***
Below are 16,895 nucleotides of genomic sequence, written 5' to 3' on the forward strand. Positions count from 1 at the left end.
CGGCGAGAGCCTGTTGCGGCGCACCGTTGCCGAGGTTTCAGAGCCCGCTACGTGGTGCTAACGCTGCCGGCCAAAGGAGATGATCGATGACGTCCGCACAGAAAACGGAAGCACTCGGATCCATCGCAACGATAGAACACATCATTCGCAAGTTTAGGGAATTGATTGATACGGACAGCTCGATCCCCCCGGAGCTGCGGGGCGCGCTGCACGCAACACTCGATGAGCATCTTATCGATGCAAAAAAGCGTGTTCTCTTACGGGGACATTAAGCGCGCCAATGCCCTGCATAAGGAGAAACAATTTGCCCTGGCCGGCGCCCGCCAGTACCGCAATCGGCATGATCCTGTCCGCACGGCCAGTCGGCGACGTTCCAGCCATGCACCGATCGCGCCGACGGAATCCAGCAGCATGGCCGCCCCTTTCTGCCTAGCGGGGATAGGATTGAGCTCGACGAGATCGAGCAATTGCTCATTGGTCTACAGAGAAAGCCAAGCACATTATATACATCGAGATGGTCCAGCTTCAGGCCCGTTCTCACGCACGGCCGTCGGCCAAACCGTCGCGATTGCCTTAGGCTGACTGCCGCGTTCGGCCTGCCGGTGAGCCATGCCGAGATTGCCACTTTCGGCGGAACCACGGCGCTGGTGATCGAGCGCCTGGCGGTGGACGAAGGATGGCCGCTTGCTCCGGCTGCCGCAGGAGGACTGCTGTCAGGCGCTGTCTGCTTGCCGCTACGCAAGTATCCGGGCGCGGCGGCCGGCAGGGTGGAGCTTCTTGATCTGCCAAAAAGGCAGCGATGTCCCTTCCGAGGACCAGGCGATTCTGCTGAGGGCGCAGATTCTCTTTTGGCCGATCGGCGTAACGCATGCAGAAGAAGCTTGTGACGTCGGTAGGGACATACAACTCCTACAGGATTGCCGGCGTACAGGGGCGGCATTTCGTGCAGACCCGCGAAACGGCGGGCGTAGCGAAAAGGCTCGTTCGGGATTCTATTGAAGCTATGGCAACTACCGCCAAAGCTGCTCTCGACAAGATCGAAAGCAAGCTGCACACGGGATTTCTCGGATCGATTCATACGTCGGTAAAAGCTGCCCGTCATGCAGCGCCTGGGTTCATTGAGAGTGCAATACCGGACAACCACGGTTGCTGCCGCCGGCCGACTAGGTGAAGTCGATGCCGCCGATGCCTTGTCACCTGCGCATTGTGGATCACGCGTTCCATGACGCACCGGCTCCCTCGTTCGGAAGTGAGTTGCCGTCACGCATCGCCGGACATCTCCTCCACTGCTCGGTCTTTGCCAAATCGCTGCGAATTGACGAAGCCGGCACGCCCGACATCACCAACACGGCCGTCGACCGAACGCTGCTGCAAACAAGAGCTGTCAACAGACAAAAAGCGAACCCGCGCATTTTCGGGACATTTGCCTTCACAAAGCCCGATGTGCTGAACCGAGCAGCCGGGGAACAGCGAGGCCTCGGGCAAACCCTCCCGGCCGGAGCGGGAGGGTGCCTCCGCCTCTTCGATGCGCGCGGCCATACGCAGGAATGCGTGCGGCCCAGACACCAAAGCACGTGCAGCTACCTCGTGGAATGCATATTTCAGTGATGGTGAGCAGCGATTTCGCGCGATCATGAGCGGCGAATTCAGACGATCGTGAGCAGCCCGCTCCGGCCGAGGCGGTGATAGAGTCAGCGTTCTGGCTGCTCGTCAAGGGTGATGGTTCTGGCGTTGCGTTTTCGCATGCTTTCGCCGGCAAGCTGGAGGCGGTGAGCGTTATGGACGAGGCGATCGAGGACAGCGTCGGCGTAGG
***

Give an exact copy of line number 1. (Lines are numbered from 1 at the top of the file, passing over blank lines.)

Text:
Below are 16,895 nucleotides of genomic sequence, written 5' to 3' on the forward strand. Positions count from 1 at the left end.